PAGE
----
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Dollar doldrums looming large on the horizon for global container shipping lines

Supply chain: Capacity up, earnings down as pandemic economy boom turns bust for ocean container carriers
Profits are down dramatically for container shipping lines servicing the Port of Vancouver and other transpacific cargo hubs as demand drops and economic uncertainty increases

Container shipping companies in B.C. and elsewhere in North America face earnings navigation complications in 2023 as the worldwide downturn in the industry continues to deepen.

The steep drop in net income for major shipping lines is consistent with a slowdown in demand on the transpacific and other major trade routes.

Fourth quarter 2022 financial results for the global container shipping fleet compiled by industry analyst John McCown show net income down 33.9 per cent to US$34.7 billion compared with the same quarter in 2021.

Even though Q4 2021 was part of a historic pandemic profit party enjoyed by the world’s major container shipping lines, McCown pointed out that Q4 2022 net income was also down 41 per cent or US$24.2 billion compared with Q3 2022.

According to McCown’s most recent container shipping sector financial results, the decrease “is the second quarterly downturn following seven straight quarters of record net income for the sector driven by significant pricing increases across most container lanes.”

He predicts that the sector’s 2023 net income will hit US$43.2 billion, which would be 79.9 per cent below 2022’s earnings.

Many factors have dimmed the lights at shipping’s pandemic profit party.

They include weaker consumer demand, a looming recession, Russia’s Ukraine invasion, rising U.S.-China geopolitical tensions and increased shipping capacity.

The outlook for the rest of the year is far from bright, and along North America’s West Coast it will be bleaker still if the U.S. and B.C. port worker contracts currently being negotiated run off the rails and divert more cargo to ports on North America’s Gulf and East coasts.

Major shipping lines know the pandemic economy numbers are not sustainable.

McCown notes that their unprecedented 2020-22 revenue run leap-frogged the container shipping industry from being near the bottom of overall industry financial performance to the top “if net income as a percent of revenue is used as the yardstick.”

The container shipping industry’s 2022 net income is estimated to be US$215.3 billion. Compare that with the industry’s cumulative loss of US$8.5 billion in the four years prior to the pandemic.

That is a dramatic financial turnaround that will be difficult to duplicate. Major shipping lines agree.  

In its Q3 2022 financial report, Hapag-Lloyd Group (ETR:HLAG), Germany’s largest container shipping company, warns of weakening demand that began in 2022’s second half and a downward forecast for global container cargo volume growth in 2022 and 2023.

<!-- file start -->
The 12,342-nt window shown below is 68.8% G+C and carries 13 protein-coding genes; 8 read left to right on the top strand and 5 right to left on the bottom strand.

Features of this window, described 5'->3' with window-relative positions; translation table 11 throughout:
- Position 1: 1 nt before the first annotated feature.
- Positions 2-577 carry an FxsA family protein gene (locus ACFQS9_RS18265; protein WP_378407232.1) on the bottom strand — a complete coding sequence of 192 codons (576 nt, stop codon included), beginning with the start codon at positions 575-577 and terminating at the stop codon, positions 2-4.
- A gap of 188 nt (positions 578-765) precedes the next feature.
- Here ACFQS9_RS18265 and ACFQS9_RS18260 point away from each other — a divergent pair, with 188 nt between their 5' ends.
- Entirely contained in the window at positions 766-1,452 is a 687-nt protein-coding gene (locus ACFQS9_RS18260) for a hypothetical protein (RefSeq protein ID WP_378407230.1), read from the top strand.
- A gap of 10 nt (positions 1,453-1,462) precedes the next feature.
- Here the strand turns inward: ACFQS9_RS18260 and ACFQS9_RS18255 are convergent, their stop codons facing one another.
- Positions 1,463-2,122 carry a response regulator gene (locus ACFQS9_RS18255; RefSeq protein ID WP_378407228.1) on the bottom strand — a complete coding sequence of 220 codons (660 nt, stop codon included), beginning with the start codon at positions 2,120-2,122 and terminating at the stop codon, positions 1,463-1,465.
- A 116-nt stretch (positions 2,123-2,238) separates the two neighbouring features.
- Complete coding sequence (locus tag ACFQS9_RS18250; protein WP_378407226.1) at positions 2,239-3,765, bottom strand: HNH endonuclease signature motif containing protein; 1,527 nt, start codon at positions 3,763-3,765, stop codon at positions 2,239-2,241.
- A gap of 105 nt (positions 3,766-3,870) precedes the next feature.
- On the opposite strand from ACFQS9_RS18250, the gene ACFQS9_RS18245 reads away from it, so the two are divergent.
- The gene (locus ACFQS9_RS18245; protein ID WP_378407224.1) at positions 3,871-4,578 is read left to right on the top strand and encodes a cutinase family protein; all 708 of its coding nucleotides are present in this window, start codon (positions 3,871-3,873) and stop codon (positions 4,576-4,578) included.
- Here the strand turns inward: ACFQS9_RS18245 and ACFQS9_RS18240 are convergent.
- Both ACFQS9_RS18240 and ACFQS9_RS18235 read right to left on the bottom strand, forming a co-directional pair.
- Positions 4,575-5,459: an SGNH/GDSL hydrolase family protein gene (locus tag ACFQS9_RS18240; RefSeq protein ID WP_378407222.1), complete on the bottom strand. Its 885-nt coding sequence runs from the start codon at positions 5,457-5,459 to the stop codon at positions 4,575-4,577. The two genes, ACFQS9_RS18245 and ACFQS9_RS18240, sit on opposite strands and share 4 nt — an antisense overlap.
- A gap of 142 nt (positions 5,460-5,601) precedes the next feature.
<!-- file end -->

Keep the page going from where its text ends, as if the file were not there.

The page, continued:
A.P. Moller-Maersk (CPH:MAERSK-B), the world’s second largest container shipping company, points to demand shrinking between two and four per cent in 2022, and a 2023 global container market that its Q3 2022 financial report forecasts “is expected to be broadly flat to negative; [and], given the current macroeconomic backdrop, risks are skewed to the downside.”

Meanwhile, U.K.-based shipping industry consultancy Drewry estimates that shipping contract rates this year in the transpacific and Asia-Europe trade lanes will be cut between 55 per cent and 85 per cent.

Add this year’s expected capacity expansion of the global container shipping fleet to that down demand outlook.

According to global shipping data company Alphaliner, the world’s 11 largest ocean carrier companies are scheduled to take possession of 89 large container ships this year, 31 of which are megamax vessels that can carry 24,000 20-foot-equivalent units (TEUs).

In total, the fleet’s capacity is expected to be expanded by seven million TEUs in 2023 and 2024. That order book, according to Danish Ship Finance, equals 25 per cent of the fleet, which it notes is a 12-year high.

Vancouver-based Seaspan Corp. has played a major role in that fleet expansion.

The world’s largest independent lessor of container ships has expanded its fleet to 131 ships from zero in 2001. It also has 67 ships under construction and will have a working fleet of 153 ships this year and 189 by the end of 2024. Seaspan’s total carrying capacity will be approximately 1.96 million TEUs when all Seaspan’s newbuilds are delivered.

Its revenue from container ship leasing dropped 1.6 per cent to US$398 million in 2022’s fourth quarter due in part to lower leasing rates resulting from the industry’s demand downturn. But Seaspan’s ship leasing revenue was up 5.7 per cent overall in 2022 to US$1.54 billion compared with 2021.

Shareholders of Atlas Corp. (NYSE:ATCO), Seaspan’s corporate parent, voted in late February to accept a takeover bid from a consortium of investors.

Poseidon Acquisition Corp.’s US$10.9 billion deal to acquire Atlas-Seaspan Corp. and take the company private was officially completed on March 28.

Navigating the volatile and competitive waters of the container shipping’s post-pandemic economy as east-west trade and political tensions escalate will be its most pressing challenge over the next two years.

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